Toolbox supports integration of gender and social perspectives in climate research and program development
A manual presenting gender-sensitive and socially inclusive participatory action research tools is now available for download! The manual was launched via a live-streamed event in Nairobi, Kenya, coinciding with the International Day of Rural Women to emphasize the need for more relevant, gender-responsive methods and tools for the development and research community.
The Gender and Inclusion Toolbox: Participatory Research in Climate Change and Agriculture (PDF) is the result of a long-term partnership between the CGIAR Research Program on Climate Change, Agriculture and Food Security (CCAFS), World Agroforestry Centre (ICRAF), and CARE International.
Watch the live-stream gender toolbox event below!
The Food and Agriculture Organization of the United Nations (FAO) has in addition provided considerable contributions that ensures a high-quality product that keeps in line what it is trying to achieve: represent the knowledge, experiences and analyses of multiple actors.
Refining existing gender-sensitive methods and tools
The participatory toolbox builds on the previously released Gender and Climate Change Research in Agriculture and Food Security for Rural Development (PDF) training guide produced by FAO and CCAFS in 2012, and later updated and translated into Spanish and French in 2013. The new toolbox cannot replace it, but instead contributes with additional participatory tools and methods and a focus on social learning approaches.
We realized that the key gender-questions needed to be updated, and this time co-defined with local partners that are working closely with farmers – both women and men. We believe the rigorous testing in various contexts should make the modules presented highly useful, not just to researchers but development partners trying to figure out how to best support gender transformative approaches, said Patti Kristjanson, CCAFS Gender Research Leader and Senior Scientists at World Agroforestry Centre (ICRAF).
The participatory tools have been tested in Western Kenya through assistance from ICRAF, and Northern Ghana through the Adaptation Learning Programme (ALP) with CARE International. Based on results from each session, the tools have been refined and reworked. The ambition was to keep the tools practical, while supporting meaningful gender-research in the context of climate change and agriculture.
In the photo: Working with the CARE Ghana program team on how to best carry out the manual tools and methods. Photo: Taylor Spicer (Emory University).
Building the needed capacity to conduct gender and social inclusion research
The manual focuses on increasing the research capacity, skills and knowledge of its users, including non-governmental organisations, research for development programs, researchers and rural development actors engaging in climate change and agriculture work.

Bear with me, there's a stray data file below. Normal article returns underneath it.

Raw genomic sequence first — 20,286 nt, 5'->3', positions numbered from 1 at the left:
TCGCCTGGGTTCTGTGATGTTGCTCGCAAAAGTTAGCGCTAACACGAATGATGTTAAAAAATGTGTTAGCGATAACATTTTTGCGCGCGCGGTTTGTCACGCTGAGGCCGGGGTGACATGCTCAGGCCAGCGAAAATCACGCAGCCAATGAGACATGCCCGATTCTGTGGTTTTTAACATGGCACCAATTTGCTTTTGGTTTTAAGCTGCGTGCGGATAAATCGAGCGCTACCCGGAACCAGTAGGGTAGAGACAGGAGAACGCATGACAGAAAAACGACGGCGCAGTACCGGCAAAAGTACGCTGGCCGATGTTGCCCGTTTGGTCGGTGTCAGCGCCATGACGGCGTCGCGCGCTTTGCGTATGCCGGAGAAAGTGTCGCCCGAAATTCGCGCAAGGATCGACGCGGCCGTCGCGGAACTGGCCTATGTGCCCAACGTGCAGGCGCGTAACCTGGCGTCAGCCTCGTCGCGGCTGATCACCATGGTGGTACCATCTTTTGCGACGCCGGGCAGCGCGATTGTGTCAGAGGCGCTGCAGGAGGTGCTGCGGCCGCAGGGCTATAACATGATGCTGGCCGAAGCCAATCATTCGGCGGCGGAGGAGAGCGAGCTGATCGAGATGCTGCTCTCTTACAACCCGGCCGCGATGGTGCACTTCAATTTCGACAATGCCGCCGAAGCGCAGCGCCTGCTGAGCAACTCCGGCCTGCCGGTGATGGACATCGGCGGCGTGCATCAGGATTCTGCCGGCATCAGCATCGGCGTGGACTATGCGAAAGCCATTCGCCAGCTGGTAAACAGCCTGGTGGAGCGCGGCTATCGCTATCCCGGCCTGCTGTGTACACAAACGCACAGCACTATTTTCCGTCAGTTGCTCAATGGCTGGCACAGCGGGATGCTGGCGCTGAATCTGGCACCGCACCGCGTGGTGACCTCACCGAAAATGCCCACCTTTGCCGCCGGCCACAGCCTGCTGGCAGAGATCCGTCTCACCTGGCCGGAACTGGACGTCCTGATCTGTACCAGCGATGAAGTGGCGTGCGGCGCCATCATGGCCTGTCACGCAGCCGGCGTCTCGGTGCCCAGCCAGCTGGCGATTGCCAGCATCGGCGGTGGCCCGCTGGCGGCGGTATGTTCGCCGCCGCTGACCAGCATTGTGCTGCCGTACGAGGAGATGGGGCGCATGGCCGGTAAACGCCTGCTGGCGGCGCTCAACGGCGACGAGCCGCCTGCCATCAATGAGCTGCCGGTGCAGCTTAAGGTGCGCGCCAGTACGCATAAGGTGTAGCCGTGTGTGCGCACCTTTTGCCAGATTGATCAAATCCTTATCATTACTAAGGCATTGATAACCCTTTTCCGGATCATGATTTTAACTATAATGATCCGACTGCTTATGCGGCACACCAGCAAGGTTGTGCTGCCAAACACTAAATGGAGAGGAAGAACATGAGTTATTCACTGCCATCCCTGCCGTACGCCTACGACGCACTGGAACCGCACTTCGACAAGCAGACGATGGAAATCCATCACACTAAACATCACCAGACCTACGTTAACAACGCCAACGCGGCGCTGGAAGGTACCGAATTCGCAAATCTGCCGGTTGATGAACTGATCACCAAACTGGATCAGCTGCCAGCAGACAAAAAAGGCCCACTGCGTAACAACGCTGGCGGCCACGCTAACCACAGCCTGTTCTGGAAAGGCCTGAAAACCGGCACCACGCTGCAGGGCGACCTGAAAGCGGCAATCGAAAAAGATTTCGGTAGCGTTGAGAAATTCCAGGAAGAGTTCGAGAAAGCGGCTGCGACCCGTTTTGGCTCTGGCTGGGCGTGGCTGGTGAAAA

Capacity to engage in a sensitive way is critical but often lacking among development and research practitioners. CARE International’s contribution to this manual seeks to help fill this gap by providing some of our tried and tested approaches to gender and power analysis across different contexts, said Fiona Percy, Coordinator of the ALP porgramme for Africa within CARE International.
These sessions have also included capacity building of the various test-groups. The toolbox will continue to be tested throughout CCAFS research sites with partners like the Tropical Agricultural Research and Higher Education Center (CATIE) in the Trifinio biosphere in Guatemala and CCAFS research sites in Vietnam later this year.
The manual should be viewed as a living document that will be kept relevant by continuous input and feedback from practitioners using the methods in their work.
In the photo: Weighing in on obstacles, challenges and benefits from adapting new farming practices. Photo: Cecilia Schubert (CCAFS)
What does the gender toolbox contain?
The chapters are in modular format so that teams can assemble their own research toolbox specific to their needs. The participatory modules, aimed to spark discussions and engagement from participants, are: co-production of knowledge, climate-resilient agriculture, climate information services, and climate change mitigation.
Tools include: village resource map and goal tree, perceptions of women’s empowerment, climate-information ranking, information flow map, changing farming practices, co-benefit analysis and many others.
We hope this training manual will be a major contribution to climate change interventions that further improve men and women smallholders’ adaptive capacity and food security prospects, said Margaret Kroma, Assistant Director General at World Agroforestry Centre (ICRAF).
Download: Jost C, Ferdous N and Spicer T. 2014. Gender and Inclusion Toolbox: Participatory Research in Climate Change and Agriculture. CGIAR Research Program on Climate Change, Agriculture and Food Security (CCAFS). Copenhagen: Denmark.
- Read related blogs from the manual testing in Kenya.
- It takes a village to build climate-resilience
- What does ‘female empowerment’ mean to women in Kenya?
- Uncovering gender perceptions and beliefs in the hunt for climate information